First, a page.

5 May 2020

Hemmings Way: Cross Coders

Greetings again everyone, let’s hope that before too long we get some news that the lockdown measures are about to be eased and that we take a step closer to getting our sport back on the rails again in some form. It might be behind closed doors with matches televised live… whatever it can’t come soon enough.

For the time being then we are left to reflect on events in Rugby League of the past and this week I wonder do you remember the cross-code challenge between Wigan and Bath in 1996?

The two games – one under Rugby League rules, the other under Rugby Union laws - were staged in May 1996 and they were enthusiastically received by supporters of both codes. It looked like we’d be seeing many more similar matches in the years that followed – but only St Helens and Sale have taken up the Challenge since.

Salford - and Sale again - wanted to staged a third challenge in August 2014 to raise money for various charities, but the game was never played because of difficulties with the two clubs’ respective schedules. So the Challenge died and it’s never been attempted since.

It’s sad really because the Wigan-Bath meetings were memorable events – two matches played under the laws of both sports.  The league game took place at Maine Road – the old home of Manchester City – and the return at Twickenham two weeks later.

You’ll be able to relive both games later this week on the Super League’s website so I won’t spoil it for you if you’ve never seen them before - but watch out for a try disallowed for Wigan in the Twickenham game because of a forward pass! Stevo said at the time it was the first try chalked off at RU’s HQ because of a forward pass in his life time!!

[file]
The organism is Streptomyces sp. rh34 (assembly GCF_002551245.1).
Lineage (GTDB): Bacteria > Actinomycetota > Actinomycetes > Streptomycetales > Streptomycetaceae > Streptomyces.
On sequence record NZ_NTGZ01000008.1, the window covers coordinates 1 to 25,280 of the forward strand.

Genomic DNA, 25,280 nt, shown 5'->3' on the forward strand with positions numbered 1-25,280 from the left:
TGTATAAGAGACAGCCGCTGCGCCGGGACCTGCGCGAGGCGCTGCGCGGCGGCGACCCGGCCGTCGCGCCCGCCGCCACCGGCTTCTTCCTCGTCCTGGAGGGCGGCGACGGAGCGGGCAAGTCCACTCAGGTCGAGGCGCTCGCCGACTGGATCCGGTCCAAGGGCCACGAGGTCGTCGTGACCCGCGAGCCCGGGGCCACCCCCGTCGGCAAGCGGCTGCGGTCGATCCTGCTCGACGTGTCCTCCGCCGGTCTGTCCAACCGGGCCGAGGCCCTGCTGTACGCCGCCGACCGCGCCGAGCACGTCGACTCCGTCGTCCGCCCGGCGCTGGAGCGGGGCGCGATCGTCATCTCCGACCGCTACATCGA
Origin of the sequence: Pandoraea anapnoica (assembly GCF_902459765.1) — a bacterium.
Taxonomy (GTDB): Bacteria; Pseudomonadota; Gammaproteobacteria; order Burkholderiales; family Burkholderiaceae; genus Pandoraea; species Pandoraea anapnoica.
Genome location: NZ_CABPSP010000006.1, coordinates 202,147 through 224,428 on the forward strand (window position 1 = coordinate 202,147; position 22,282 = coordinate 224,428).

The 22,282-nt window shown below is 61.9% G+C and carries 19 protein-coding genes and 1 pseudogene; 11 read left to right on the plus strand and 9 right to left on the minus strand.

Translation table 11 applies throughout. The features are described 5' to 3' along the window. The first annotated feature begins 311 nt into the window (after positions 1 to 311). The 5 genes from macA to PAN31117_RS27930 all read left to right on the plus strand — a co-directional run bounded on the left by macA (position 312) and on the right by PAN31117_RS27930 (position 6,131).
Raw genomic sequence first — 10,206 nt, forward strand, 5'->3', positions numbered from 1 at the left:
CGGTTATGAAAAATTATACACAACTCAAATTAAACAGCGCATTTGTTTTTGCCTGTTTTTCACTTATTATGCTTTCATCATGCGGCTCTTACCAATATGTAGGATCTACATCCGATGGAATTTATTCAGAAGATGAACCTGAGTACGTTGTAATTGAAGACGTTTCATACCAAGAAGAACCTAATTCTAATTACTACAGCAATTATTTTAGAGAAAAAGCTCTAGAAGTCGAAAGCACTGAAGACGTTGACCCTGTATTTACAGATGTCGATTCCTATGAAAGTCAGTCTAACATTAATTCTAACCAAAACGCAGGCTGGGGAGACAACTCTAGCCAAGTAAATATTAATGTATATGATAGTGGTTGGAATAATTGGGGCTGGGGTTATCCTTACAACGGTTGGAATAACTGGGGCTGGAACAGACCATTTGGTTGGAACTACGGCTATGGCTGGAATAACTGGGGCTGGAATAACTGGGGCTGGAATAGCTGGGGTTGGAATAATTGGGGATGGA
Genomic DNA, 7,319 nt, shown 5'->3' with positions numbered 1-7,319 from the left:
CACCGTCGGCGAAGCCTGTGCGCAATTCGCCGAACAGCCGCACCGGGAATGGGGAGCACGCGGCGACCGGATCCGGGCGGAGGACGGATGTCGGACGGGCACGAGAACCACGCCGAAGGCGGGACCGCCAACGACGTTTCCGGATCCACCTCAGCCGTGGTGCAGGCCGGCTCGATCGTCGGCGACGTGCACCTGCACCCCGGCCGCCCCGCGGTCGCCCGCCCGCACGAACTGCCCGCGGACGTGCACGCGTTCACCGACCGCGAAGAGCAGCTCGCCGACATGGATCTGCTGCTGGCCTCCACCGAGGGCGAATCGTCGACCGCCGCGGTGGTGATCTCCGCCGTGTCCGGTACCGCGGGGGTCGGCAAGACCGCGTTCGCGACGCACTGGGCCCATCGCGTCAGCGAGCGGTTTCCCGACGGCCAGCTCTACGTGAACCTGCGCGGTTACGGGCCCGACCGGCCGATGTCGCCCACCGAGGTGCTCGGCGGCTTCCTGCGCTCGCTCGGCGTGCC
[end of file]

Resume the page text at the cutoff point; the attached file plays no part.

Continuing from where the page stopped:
Anyway, it got me thinking about some of the great players who have graced both codes… and when I delved into the record books the list is endless and there are some fantastic names in there as well.

Here’s just a smattering – Mike Nicholas MBE, Jason Robinson, Chris Ashton, Kyle Eastmond, Stephen Myler, Shontayne Hape, Martin Offiah, Andy Farrell, Henry Paul, Scott Gibbs, Jonathan Davies, John Devereux, Paul Moriarty, Sam Burgess, Barrie-Jon Mather and of course Sonny Bill Williams. I could go on and on… and all the names will all have their own stories to tell.

And who is the greatest Rugby Union star to ‘head north’? Well I unashamedly nominate the one and only David Watkins who left South Wales on October 19th 1967. I must confess I have a deep friendship that stretches back over 40 years now with David, his wife Jane and their lovely family but let’s remember the facts.

At the time David was the captain and fly half of both Wales and the British Lions. He was Rugby Union’s equivalent of Georgie Best. The world was at his feet but he became disillusioned with the Welsh selectors and was tempted by the challenge – and the money it has to be said – so he signed for Salford.

Remember back in those days anyone who even breathed the words Rugby League in the Valleys faced being ostracised for life - but David quickly proved all the doubters wrong. At one stage he played 92 consecutive games, and in one season kicked a record 221 goals.

Later, when his glittering playing career was over, he turned to broadcasting… he was excellent at it too… first alongside Eddie Waring for BBC TV and later for Yorkshire TV’s Scrum Down programme operating alongside John Helm.   

Then he became my first side kick in the commentary box for BBC Radio in the mid-eighties. In 1985 we commentated on the whole of the Wigan-Hull Challenge Cup Final for Sport on Two (the predecessor of Five Live) He was my original Stevo equivalent!!

David helped to enthuse me about the game – he’s also a lovely guy and a great friend… and so for me Dai Watkins MBE (as he is still known back home in Newport) remains the greatest and bravest man ever to head north.

 I’m sure you all have your heroes too – I would be interested to hear about them. 

Again, stay safe everyone – and keep your fingers crossed that it won’t be too long before we return to some semblance of normality in our lives.